This week in MediaPost we found Coca-Cola is publishing an iOS app called ‘happyplaces’ described as, “”that place where you can upload photos of your happy moments, share them, and remember them any time you want… and share that moment of happiness with your followers in Happy Places, or your friends in Facebook or Twitter.” It appears to be an extension of their gloal strategy that began with a web or pc based application for social scrap booking.
While their thought process is clear, it’s in the execution and possible (not so) hidden agenda behind the happy app that you might call into question. Could Coca-Cola want their customers and non-customers to post ALL pics of their happy moments? What if the person is happiest drinking a Pepsi? I wonder how that would look in their photo stream? It seems there may be a conflict here. And and opportunity for competitors to take advantage of.. well.
When doing a Google search on the above description, folks were already being critical, but it’s also clear Coca-Cola’s “mighty marketing muscle and impressive global reach means it has the ability to reach out to whole new audiences that most photo-sharing services never even dream of,” noted TheAppSide.com.
It’s clear, Coca-Cola has a lot of resources to throw at this marketing program and the ‘buzz’ and reach they can achieve on the net is incredible (while not all for the better.)
For example, we found Crap Brapps had a take on the new app on their blog that “WELCOMES YOU TO THE WORLD OF CRAP BRANDED APPS.” Their take was “My Happy place would be watching a group of angry carnivorous beavers chewing at the crotch of whoever said this would be a smart idea.” Which was not so flattering, but I found it to be quite funny (so, I guess you could say they produced a happy place for me?)
The blog was found on Tumblr whose community rivals that of Instagram. This was interesting to me as we’ve discussed the differences between the two communities in a previous post. There are many conversations discussing the possibilities of Twitter ‘purchasing’ the Tumblr blogging community. There are many opinions which strongly discourage the idea.
Which brings me back to Instagram (ala Facebook) vs. the future of Twitter’s pic app that will undoubtedly be a significant competitor. Since last week, Instagram recently published their intention to create web or PC enabled presence of user profiles. It’s a great time to be focused on the social opportunities or relationships that can develop within a community such as Instagram, Tumblr, Reddit or even the soon to be Twitter experience.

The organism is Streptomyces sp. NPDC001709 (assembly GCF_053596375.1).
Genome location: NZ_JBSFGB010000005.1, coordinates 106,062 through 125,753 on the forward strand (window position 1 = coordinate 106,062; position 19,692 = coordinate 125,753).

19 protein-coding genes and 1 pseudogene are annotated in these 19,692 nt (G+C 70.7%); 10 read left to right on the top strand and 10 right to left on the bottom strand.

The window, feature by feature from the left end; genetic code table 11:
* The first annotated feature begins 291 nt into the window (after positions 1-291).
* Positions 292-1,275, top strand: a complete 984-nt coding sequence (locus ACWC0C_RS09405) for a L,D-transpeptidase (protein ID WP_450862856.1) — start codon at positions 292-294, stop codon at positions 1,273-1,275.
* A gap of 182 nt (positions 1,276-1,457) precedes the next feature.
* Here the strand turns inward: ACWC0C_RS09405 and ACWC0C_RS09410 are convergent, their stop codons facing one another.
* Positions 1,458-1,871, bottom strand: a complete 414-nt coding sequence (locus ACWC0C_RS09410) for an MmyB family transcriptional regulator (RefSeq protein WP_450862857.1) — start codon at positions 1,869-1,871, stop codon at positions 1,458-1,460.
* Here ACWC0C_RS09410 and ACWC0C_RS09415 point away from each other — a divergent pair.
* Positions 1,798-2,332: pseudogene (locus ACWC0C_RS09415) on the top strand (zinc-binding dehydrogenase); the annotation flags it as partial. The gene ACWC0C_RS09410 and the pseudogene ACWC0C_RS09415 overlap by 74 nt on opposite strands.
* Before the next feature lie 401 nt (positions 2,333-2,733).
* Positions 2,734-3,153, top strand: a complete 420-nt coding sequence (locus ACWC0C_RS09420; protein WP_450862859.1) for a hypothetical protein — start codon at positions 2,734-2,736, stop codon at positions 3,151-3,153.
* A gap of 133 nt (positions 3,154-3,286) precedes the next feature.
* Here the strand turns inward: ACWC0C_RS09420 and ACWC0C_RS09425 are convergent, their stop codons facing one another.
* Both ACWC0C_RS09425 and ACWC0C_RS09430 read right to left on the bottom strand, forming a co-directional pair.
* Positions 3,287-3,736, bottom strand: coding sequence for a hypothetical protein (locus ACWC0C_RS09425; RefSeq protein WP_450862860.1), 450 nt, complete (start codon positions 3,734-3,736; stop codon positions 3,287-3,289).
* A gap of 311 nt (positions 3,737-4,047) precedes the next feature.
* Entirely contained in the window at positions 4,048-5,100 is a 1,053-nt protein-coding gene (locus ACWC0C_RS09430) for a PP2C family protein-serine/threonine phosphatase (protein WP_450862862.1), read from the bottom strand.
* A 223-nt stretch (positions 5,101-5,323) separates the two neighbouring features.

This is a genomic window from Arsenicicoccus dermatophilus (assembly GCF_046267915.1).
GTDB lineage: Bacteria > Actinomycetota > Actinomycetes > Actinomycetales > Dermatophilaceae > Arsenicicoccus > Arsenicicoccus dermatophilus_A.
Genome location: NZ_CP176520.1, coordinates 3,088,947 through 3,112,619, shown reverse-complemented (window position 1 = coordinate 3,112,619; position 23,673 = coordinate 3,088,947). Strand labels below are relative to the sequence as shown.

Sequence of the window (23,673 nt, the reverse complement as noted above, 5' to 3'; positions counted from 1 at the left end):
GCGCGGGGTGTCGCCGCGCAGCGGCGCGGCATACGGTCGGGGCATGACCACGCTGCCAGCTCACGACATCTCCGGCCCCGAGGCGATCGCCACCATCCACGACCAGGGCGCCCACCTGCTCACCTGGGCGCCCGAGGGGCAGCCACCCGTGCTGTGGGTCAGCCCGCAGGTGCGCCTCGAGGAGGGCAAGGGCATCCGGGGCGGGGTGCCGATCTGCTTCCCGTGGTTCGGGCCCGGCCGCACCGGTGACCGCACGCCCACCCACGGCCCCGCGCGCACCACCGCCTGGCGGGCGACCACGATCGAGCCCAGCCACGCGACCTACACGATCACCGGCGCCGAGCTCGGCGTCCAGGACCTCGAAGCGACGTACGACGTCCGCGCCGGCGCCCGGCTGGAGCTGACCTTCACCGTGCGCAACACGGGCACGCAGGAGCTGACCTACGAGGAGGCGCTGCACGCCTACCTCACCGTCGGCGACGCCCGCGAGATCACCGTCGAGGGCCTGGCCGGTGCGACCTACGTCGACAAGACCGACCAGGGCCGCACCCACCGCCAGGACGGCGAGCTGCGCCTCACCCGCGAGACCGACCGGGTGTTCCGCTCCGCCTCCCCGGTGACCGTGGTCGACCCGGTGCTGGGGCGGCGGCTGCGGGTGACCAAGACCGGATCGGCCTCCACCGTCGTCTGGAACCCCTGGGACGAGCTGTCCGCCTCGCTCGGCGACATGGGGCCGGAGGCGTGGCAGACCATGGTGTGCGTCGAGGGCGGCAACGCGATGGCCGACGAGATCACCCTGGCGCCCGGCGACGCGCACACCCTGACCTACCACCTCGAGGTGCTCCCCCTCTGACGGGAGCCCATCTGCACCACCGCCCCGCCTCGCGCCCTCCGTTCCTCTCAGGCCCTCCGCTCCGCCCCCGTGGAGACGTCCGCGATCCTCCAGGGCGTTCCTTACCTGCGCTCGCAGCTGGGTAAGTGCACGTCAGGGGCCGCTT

I believe the proof is in the pudding or actually the ‘utility’ the application can provide to it’s users (consumers) and customers, many of which are the same. I believe there is something to the ability to ‘find’ and ‘share’ your moments of happiness via the web.
I believe in the ability for one to improve ones lives through other’s experiences. Being “in the know” while “on the go.” I don’t think there is anything more empowering than having instant knowledge of “what’s going on around you” in the fast paced world. With one caveat, this knowledge must be ‘actionable.” There is nothing more discouraging then finding something of interest ‘after the fact’ and being unable to to take action on this new found information.
Since last week, I’ve found Eventbrite, a company who provides tools for registering and ticketing, their tagline is: “If it’s happening out there you’ll find it here. Browse 1000s of events. Or create your own events and sell tickets right here.” The new mobile app was found via Passport on my new iPhone5 which lets you find what’s going on via their database of ongoing events, most of which are ‘ticketed’ events. I believe this could be more useful in helping a user ‘take action’ on local knowledge of things going on. There are many apps trying to deliver a better experience for users to seek out interesting events and things to do.
The community and how it’s developed is the single most important part of the equation. Apps and interfaces, brands and supporting organizations all fail unless a high quality community of individuals take up the experience and share their lives with others based on a common vision (knowing or unknowingly.) Social networking, no doubt can help build relationships and creates network effects for communities, but the challenge (or trick) is getting folks to work in coordination (toward a common purpose). The community must be ‘trusted’ and seamlessly integrated into our lives through ‘word of mouth’, to make our lives more efficient, more collaborative, richer-better.
Circling back to Coca-Cola’s experience above. I’m not sure if ‘drinking a common soft-drink” or even the grand vision of “extending happiness” is enough to build a community, but it’s a start. Maybe the answers to building a common vision, or collaborative community lie somewhere ‘in between’?
I’d love to hear your thoughts of what motivates you to ‘share your lives’, your happiness with your following or community..
Until next time..
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